The PGA of America is turning back the clock in hopes of reversing the Americans’ recent Ryder Cup fortunes.
Nineteen years after he last led the team to victory on foreign soil, Tom Watson was officially introduced as the next U.S. Ryder Cup captain Thursday in New York City.
“I was waiting for about 20 years to get the call,” he said. “I loved it the first time. It’s a great honor to be able to do it again.”
Watson, who becomes the Americans’ first repeat captain since Jack Nicklaus in 1987, will be 65 when the matches begin at Gleneagles, making him the oldest captain ever on the U.S. side by eight years. The span between his two stints as captain – 21 years – is also the longest ever. A fixture on the Champions Tour, Watson still makes a few cameos each year alongside today’s players, and in 2009, at age 59, was 8 feet away from capturing the Open Championship at Turnberry.
If nothing else, Watson may help neutralize Europe’s home-course advantage. Having won four of his five Open Championships in Scotland, he is revered in those parts and figures to be an even bigger attraction at Gleneagles than either candidate on the European side, whether it’s 2011 British Open winner Darren Clarke or Paul McGinley.
Asked about what message his appointment might send to his European counterparts, Watson replied, “That we’re going to pull out all the stops to beat you guys. The bottom line is to win. That’s the most important thing. We’re tired of losing.”
Watson was first contacted by the PGA about the 2014 candidacy long before the Americans’ stunning collapse at Medinah. He said Thursday that Bishop initially reached out about 13 months ago. “I’ve been waiting for this call for a long time,” Watson told him.
Bishop was so determined to have Watson return as captain, he produced an 85-page document detailing the reasons why the eight-time major champion should get the gig at Gleneagles.
“The PGA of America has an obligation to pick and find a captain that we feel will put our team in the best position to win,” Bishop said. “I think I speak for a lot of people when I say we’re just really tired of losing the Ryder Cup.”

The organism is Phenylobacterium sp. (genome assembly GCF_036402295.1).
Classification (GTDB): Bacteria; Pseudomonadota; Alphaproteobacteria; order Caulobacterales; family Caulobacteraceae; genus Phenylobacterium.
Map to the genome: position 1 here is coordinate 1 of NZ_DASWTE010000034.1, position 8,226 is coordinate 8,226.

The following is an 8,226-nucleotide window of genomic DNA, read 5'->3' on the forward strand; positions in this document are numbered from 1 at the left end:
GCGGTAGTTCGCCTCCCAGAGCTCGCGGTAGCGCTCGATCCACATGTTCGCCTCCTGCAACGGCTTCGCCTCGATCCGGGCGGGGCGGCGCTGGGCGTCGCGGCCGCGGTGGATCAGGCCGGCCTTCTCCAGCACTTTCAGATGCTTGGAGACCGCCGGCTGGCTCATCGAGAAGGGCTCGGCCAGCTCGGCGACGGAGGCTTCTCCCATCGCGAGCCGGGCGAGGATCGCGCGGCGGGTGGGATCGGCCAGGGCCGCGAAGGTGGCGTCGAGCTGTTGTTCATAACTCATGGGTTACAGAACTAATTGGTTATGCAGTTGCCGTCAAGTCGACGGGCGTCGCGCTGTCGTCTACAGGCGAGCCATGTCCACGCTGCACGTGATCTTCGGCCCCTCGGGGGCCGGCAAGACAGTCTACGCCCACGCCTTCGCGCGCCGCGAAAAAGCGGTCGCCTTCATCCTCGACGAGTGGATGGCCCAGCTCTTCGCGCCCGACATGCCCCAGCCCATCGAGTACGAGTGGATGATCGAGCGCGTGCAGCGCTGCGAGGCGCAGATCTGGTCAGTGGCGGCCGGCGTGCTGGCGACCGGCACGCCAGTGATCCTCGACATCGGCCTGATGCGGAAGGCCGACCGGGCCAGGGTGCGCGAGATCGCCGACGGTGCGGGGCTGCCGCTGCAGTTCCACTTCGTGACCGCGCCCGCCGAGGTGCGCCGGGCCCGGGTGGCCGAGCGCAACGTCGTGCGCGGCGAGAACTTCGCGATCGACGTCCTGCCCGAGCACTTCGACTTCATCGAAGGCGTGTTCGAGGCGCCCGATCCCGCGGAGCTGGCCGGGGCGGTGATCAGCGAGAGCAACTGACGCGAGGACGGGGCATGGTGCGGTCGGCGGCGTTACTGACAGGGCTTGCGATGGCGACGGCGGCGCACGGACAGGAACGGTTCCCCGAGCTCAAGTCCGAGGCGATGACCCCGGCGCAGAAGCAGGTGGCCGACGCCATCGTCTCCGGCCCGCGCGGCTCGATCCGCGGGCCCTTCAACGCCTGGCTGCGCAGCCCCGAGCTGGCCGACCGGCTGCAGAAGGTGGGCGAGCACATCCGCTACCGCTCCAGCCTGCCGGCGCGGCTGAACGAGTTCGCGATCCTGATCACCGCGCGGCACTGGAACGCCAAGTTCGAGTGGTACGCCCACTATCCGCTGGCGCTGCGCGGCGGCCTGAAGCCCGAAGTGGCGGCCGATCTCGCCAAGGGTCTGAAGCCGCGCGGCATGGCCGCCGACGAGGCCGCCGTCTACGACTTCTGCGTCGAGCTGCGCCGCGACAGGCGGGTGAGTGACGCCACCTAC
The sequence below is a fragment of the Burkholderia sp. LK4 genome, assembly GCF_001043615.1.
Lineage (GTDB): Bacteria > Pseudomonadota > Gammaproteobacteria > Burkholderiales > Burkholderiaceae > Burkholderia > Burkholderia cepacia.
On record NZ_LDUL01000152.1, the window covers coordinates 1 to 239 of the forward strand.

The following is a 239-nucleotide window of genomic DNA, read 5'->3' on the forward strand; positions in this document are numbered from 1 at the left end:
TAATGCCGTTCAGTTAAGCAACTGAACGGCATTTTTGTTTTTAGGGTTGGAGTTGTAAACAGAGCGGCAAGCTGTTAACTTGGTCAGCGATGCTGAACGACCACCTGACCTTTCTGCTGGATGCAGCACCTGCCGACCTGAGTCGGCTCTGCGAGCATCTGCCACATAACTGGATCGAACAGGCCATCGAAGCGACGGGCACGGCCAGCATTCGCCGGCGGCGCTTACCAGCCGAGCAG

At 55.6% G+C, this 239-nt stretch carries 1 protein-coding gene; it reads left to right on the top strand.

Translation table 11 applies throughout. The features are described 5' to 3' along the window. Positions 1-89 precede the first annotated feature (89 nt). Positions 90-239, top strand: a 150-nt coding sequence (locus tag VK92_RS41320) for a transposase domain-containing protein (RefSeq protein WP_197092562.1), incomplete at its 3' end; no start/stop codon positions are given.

Watson’s appointment signals a stark departure from the norm for the PGA, which for the past 30 years has used the same criteria to select its Ryder Cup captains: a 40-something former major champion who is still active on the PGA Tour.
David Toms, the 2001 PGA champion, seemed to fit that mold and was the only candidate to formally reach out to the PGA expressing an interest in the opening. Recently, there had been a groundswell of support for three-time major winner Larry Nelson, twice snubbed for the Ryder Cup captaincy in the mid-1990s. Though a longshot to captain the team, he said he received thousands of tweets and messages from fans who hoped the 65-year-old would finally get his chance.
Instead, Bishop said he is “breaking the mold” with the selection process.
That might be a good thing for the U.S. side.
The Americans have lost seven of the past nine Ryder Cups, including a stunning meltdown this past year at Medinah in which they surrendered a 10-6 lead entering the final day.
Said Watson, “It’s my challenge to maybe set the stage with a little extra inspiration along with some Watson luck.”
Tiger Woods, a member of only one winning Ryder Cup team (1999) in seven tries, also applauded the decision, saying in a statement, “I think he’s a really good choice. Tom knows what it takes to win, and that’s our ultimate goal. I hope I have the privilege of joining him on the 2014 United States team.”
The two Stanford alumni have had a frosty relationship in recent years, stemming from the unraveling of Woods’ personal life in late 2009. A few months later, Watson opined that the 14-time major champion should “show more humility to the game” and “clean up” his on-course language and behavior.
When asked about their relationship now, Watson replied, “My relationship with Tiger is fine. Whatever was said before is water under the bridge. No issues.”
Watson said that he hoped Woods would make the team on points, but added, “If he’s not on the team, you can bet that he’s going to be No. 1 on our pick list.”
The number of captain’s picks Watson will have at his disposal remains to be seen, however. Despite having very competitive matches in the past three Ryder Cups, Watson said he would consider having only two wild-card selections in 2014 after seeing how Hunter Mahan’s late-season swoon cost him a spot on this year’s team.
“I want to have the team be positioned to have the best players on the team to win the matches,” Watson said. “On the other side, I want to have the players who fought all year to qualify all year to have the advantage of being on that team.”
In his first captaincy, in 1993 at The Belfry in England, Watson’s no-nonsense approach as leader helped guide the Americans to a 15-13 victory.
They haven’t won on foreign soil since.
Lanny Wadkins, who played for Watson on that ’93 team, said Wednesday: “He doesn’t go out there to have fun. He goes out there to kick butt and get the job done.”